'Dear readers, after building the main parts, I could turn my attention to all the tiny bits and pieces and in between, do some painting.

'First I painted all the struts black, thereafter the floats got their silver finish. As usual I left part of the fuselage unpainted so that I could handle the model without damaging the paint.

'Whilst the paint was drying, I kept myself busy with the construction of a beaching trolley and some wooden supports. The trolley is loosely based on several different examples which I found on photographs on the internet.

'I then paid some extra attention to the construction of a scarff-ring and the machine gun, I had some leftover kit parts, but they were rather bulky and not accurate, so with some stretched sprue I made the parts from scratch.

'So I arrived at applying the last details; the control horns and cables. 

'Finally, what was left were the Hinomaru. They are big and I had no more left in my spare decal clippings box, so I had to print them with my PC printer on white decal paper. 

'I would have liked, to include the nice Japanese logos and scripts on my model, but I had no luck finding a good example which I could use as a print pattern. And to paint them by hand . . . I only can manage the ' no step ' markings in Kana! :-)

'To conclude the build, I handpainted the red warning strips on the floats. With the large stringers on the floats a decal would not have worked here. Model finished!  

'To summarise I had great fun building this model, although I knew that the floats and struts construction would be tricky - and sure it was! :-) 

'And later I discovered the reason for the double wings truts, the outer wings could be folded backwards, so the inner wing needed extra support struts.'

With very special thanks to John for sharing these images and details of a challenging build - from scratch! - and with a superlative result.

Image credit: All photos © 2023 John Haas

Sunday 12 November 2023

Update on 3D Japanese Vehicle models

Since blogging about the Military Scales range of Japanese vehicles from PlayMoreIT3D Kevin Bade has received and kindly reported on some of them. His observations have been added to the original blog. 

Image credits: Photo of Guadalcanal roller via Wiki; Model image © 2023 PlayMoreIT3D

Friday 3 November 2023

Kugisho E14Y 'Glen' in 1/72 scale by Christophe

Continuing Aviation of Japan's IJN floatplane season reader Christophe from Switzerland has kindly shared these images and details of his build of the Hobby 2000 boxing of the Fujimi 1/72 kit of the Kugisho E14Y 'Glen' - Type 0 Small Size Reconnaissance Seaplane (Rei Shiki Shou Gata Suijoh Teisatsu-ki - 零式小型水上偵察機) released in 2020 and finished as one of the very attractive 'early' kit options in the silver and red scheme as an aircraft from the submarine イ-7 (I-7). The other kit option is another silver and red aircraft コ-35 (Ko-35) from the Yokosuka Naval Technical Arsenal in September 1942. Hobby 2000 released a second re-boxing of the Fujimi 'Glen' with two camouflaged subjects , one of themイ-25 from the submarine I-25 as flown by WO Nobuo Fujita and CPO Shoji Okuda in their September 1942 incursions over the USA. The other camouflaged option  is '671-05' of the 6th Fleet Reconnaissance Corps at Kure naval base in November 1942. Jim Anderson built an excellent model of a stable mate 671-10 from the original Fujimi kit which was featured here in February 2021. 

The Hobby 2000 kits are distinguished by their inclusion of Cartograf decal sheets, a step up in quality from the Fujimi decals.  The Fujimi kit was first released in two versions in 1997 with コ-35 presented in an orange-yellow finish, a neat little injection moulded kit and it came with a submarine catapult launching rail for display. It has been released in different guises several times including a special edition with a metal engine in 1998. MPM had also released 'Glen' as a 1/72 short-run injected moulded kit in the early 1990s and earlier resin models were released by EurokitAirmodel (Frank-Modellbau), Miyazawa and RS Models, with vacform examples by The Eagle's Talon, Wings and Airframe.  There was also a 1/72 kit by WK Models which I think was short-run injection moulded. No shortage of kits but Fujimi's was the first main stream injection moulded and builder friendly kit.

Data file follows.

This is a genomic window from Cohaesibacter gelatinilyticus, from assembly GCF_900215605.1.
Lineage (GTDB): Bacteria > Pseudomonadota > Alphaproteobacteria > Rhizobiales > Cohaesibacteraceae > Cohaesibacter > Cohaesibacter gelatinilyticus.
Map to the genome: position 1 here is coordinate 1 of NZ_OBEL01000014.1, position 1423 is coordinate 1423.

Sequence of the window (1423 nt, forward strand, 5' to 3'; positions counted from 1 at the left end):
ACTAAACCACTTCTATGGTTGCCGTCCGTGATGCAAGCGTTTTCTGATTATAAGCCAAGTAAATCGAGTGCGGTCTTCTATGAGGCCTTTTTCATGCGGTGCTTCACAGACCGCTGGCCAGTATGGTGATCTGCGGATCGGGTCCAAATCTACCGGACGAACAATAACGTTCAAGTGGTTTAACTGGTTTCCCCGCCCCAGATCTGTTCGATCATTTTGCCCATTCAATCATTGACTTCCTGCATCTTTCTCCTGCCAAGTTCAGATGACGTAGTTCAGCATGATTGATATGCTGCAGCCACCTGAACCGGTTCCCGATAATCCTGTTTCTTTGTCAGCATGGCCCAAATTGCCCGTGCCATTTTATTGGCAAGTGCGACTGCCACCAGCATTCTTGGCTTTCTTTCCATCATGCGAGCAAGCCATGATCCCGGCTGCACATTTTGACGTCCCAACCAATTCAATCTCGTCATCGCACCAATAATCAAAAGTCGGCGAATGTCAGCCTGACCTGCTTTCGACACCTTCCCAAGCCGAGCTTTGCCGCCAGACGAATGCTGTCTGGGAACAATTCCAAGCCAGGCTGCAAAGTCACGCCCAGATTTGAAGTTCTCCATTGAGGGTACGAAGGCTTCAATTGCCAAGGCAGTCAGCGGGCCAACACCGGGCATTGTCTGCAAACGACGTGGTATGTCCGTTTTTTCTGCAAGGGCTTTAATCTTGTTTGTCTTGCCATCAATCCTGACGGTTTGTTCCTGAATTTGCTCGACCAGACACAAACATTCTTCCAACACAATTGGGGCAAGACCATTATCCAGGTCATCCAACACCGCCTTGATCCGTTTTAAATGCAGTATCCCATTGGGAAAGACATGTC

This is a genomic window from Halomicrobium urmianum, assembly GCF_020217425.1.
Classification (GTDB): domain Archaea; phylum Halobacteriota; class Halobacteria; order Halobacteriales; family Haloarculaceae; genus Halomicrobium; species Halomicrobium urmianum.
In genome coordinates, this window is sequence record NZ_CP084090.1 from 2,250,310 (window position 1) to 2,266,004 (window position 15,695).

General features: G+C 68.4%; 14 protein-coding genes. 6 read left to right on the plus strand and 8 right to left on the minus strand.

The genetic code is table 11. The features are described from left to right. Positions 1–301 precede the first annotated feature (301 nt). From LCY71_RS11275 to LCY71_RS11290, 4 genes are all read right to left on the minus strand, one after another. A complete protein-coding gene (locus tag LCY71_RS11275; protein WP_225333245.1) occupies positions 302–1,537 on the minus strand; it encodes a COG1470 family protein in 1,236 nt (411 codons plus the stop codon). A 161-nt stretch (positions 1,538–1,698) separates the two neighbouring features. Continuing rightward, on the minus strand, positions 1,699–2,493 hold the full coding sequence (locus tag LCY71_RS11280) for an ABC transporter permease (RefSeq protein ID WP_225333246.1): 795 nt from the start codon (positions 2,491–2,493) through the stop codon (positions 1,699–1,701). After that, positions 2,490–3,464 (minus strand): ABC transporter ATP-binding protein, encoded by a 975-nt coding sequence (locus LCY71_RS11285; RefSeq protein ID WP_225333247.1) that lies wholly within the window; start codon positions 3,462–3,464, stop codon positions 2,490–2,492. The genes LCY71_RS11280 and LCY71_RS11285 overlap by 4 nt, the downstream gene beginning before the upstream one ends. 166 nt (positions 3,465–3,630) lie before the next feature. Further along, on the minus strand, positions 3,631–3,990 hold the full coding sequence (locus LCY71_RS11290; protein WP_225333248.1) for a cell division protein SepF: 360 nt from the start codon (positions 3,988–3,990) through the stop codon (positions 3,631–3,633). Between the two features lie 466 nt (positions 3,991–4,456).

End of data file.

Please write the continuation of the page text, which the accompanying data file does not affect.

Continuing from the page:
Christophe chose this model because he likes Japanese seaplanes of WW2, had just completed the Tamiya Seiran and wished to add another submarine carried floatplane to his collection. He added to the basic interior with some scratchbuilt details, as well as cutting the kit canopy apart and replacing the moving sections with vacuum formed replacements.

Assembly was straightforward and Christophe then primed the whole model in black before applying the silver finish using Vallejo acrylic metal color. He applied the decals after a varnish coat and then completed the model with some light weathering.

The I-7 and I-8 were large, long range scouting submarines of the J3 type, the largest built before the Pacific war and intended to serve as flagships for squadron commanders. The I-7 was laid down at Kure in September 1934  and completed in March 1937. After supporting the attack on Pearl Harbor under the command of Kiichi Koizumi and on 17 December launching its 'Glen' to survey the effects of the attack, the I-7 became the flagship of the 2nd Submarine Squadron under Capt Tomejirô Tamaki in the 6th Fleet's submarine force with the tender Santos Maru serving submarines I-1 to I-7.  In October and November it launched its 'Glen' to conduct reconnaissance flights over Espiritu Santo in the New Hebrides and Vanikoro in the Solomon Islands. By January 1943 it had become part of the 7th Submarine Division. On 21 June 1943 I-7 was damaged at night by gunfire from the USS Monoghan (DD 354) and run aground at Vega Bay, Kiska in the Aleutians.

With special thanks to Christophe for sharing these images and details, and for his patience in waiting for them to feature here.

Image credits: All model photos © 2023 Christophe